For today’s journalists, personal branding has become an industry must for when you want to get noticed by — and write serious content for — an accredited publication. The easiest way for publications to tap into your personality, expertise and writing voice is by sifting through the blogs, tweets, Facebook posts, writing samples and more that form your brand identity as a journalist. However, left unchecked, your quest to create an authentic journalistic identity can easily backfire.
When you get hired, your employer will still expect that your writing emulates the editorial voice of its publication, which is often synonymous with its brand, regardless of how you market yourself. It seems obvious, but readers just aren’t interested in reading fashion editorial that sounds like it was written by a jaded hard news journalist or reading a lad mag that sounds like it was written by the fine editors over at Jezebel. It’s a part of knowing one’s audience, and that’s what you are being paid to do.
However, I have read an increasing number of guest columns, freelanced pieces and long form articles written in such a way that the publication’s editorial voice is, at times, drowned out by obvious brand messaging promoting its authour. Worse yet is that these brand messages can also be truly subtle to the point that you might not notice writing them yourself. In either case, you’re undermining the publication you spent so much effort to work for.
(Of course, there are degrees to this — GQ wanted The Sartorialist’s brand in their book, not just another writer’s.)
So, how do you balance maintaining the authentic personal brand that landed you the gig in the first place with respecting the integrity of your employer? Although every publication is different, here are a few things to keep in mind:
You only get one byline
Unless otherwise stipulated (read: you’re famous or an industry expert), “I” rarely has a place in your article, though it has recently been thrown around more and more freely. Publications often employ the confident Pluralis Majestatis, or the royal “we.” You may be an expert on French cuisine, but your employer is paying you for that knowledge – “We think so and so is the best restaurant in Toronto.” In fact, it actually reflects better on your personal brand when your words or opinions seem to line up with that of a greater entity; it helps generate authenticity and confidence, both keys to maintaining a good journalistic identity, without forcing anything.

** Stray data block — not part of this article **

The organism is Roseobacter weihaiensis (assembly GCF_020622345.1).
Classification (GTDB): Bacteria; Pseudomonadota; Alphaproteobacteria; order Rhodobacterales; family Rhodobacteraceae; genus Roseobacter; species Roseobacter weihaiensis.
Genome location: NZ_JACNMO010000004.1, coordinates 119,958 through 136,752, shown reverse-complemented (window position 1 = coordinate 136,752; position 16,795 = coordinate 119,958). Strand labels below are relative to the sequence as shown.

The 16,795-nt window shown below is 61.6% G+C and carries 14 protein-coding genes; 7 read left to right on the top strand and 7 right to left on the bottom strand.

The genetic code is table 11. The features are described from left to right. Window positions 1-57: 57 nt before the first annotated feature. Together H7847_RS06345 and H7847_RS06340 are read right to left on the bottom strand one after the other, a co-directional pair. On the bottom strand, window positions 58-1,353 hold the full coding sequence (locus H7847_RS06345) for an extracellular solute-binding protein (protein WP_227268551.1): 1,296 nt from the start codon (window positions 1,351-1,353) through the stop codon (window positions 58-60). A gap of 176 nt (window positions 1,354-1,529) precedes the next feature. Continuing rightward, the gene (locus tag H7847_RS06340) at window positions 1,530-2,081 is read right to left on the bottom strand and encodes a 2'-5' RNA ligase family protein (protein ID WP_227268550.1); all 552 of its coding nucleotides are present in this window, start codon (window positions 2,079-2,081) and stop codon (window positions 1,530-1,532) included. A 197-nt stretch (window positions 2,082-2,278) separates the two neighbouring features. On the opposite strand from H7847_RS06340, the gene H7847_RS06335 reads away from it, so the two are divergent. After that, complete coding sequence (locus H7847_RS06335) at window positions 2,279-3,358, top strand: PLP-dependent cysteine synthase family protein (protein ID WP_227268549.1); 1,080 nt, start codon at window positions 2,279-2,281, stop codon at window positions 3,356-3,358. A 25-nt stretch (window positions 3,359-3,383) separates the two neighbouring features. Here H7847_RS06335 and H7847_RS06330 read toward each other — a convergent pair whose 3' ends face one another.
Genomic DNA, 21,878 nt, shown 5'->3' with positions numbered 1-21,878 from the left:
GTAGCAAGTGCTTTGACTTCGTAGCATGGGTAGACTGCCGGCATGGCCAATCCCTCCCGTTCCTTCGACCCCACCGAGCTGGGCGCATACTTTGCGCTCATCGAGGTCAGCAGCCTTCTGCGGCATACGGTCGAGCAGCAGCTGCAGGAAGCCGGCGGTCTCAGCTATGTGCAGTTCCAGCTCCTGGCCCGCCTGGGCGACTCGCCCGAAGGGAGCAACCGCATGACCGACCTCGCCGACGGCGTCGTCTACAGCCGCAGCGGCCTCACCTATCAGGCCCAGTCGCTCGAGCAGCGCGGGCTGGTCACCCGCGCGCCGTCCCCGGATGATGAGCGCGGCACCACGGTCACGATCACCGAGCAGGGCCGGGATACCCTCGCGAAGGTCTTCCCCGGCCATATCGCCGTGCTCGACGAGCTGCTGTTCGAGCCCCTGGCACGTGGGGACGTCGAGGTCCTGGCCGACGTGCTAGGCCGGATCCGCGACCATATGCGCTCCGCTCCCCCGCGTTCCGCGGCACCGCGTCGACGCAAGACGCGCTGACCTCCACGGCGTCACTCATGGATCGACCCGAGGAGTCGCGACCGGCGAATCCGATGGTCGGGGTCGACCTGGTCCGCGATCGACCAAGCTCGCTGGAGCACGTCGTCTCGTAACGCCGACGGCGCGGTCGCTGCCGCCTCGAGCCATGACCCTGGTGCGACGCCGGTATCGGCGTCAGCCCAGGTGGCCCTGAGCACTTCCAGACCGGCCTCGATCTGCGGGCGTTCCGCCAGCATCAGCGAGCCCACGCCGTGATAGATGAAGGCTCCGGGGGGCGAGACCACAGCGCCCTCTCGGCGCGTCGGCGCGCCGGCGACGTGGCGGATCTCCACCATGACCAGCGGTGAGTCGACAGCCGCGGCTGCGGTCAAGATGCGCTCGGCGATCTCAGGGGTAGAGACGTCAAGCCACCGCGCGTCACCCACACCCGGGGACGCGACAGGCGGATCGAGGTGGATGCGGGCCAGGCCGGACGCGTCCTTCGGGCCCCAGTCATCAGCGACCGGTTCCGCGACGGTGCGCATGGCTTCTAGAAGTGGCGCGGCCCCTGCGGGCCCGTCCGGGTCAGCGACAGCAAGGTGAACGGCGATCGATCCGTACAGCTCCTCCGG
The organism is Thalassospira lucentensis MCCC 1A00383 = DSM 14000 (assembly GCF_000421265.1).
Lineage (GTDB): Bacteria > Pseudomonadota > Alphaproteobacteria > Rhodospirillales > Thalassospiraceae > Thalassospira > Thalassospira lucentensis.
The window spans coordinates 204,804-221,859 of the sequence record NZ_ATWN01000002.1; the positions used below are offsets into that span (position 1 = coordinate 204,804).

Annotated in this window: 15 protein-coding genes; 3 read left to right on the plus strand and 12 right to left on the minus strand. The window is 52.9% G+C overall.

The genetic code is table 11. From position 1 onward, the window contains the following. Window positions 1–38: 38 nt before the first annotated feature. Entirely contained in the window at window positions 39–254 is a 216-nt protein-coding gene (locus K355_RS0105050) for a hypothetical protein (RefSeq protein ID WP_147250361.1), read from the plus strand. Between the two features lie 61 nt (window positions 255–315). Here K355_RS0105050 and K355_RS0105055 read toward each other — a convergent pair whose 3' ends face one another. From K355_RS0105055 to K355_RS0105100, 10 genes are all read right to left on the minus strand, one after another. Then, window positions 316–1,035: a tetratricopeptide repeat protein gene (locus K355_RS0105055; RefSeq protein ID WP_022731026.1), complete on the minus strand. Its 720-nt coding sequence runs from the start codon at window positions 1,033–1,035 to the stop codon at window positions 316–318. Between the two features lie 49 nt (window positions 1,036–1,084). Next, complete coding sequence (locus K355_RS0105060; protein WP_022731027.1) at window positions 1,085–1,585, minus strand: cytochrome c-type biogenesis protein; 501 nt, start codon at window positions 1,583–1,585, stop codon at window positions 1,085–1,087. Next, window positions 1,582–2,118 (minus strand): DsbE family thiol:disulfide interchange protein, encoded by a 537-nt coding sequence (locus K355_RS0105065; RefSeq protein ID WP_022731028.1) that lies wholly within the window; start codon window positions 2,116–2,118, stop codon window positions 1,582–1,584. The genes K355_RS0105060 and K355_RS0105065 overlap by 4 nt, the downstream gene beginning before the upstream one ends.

Who do you work for?
If you mention any publication, it damn well better be the one you are writing for. It sounds obvious, but I have seen writers allude to personal blogs or to unrelated articles they’ve written for other publications as a way of writing themselves into the piece. Don’t do this – for all intents and purposes, you are ultimately responsible for selling your employer’s brand, not your own or somebody else’s. It’s inappropriate and cheap. If it helps, try personifying your employer’s brand. If you find yourself putting words into its mouth, adjust.
You don’t know best
You might not mean anything by it, but when you write your brand into a piece, it looks an awful lot like you think the publication’s voice needs re-tuning (and it should be more like yours). Employers are already sensitive to receiving pitches from folks telling them they know what’s best for their publication, which is a killer assumption to have if you want to keep your gig. Inconsistencies like this may make your employer’s brand seem inauthentic to readers, especially in cases of established publications. Readers have a specific set of expectations of the Toronto Star, for example — they’d notice if you wrote an article in the style of the Sun.
Don’t let being an expert get in the way of proper writing
If you were asked to cover a specific industry, it follows that you were likely hired on for your knowledge. However, like every other journalist, you must demonstrate your knowledge by writing a good piece supported by solid evidence, even if you’ve been hired to give personal conjecture. It may be Journalism 101, but opinion or editorialization is one way a self-indulgent personal brand can infiltrate otherwise good work.
Practice good social etiquette
We all love it when a high-profile publication links to our social media or blog, but this is a privilege, not a right. Some publications will add their editors’ or trusted freelancers’ links to a byline or at the end of an article because the writers’ personal brands consistently mesh well with their own and they want to promote them. Don’t assume that your employer wants your brand identity continuing to represent them long after your article is read. Additionally, if you are afforded this courtesy, no article should ever conclude with a personal statement paragraph effectively constituting a quarter of your total word count.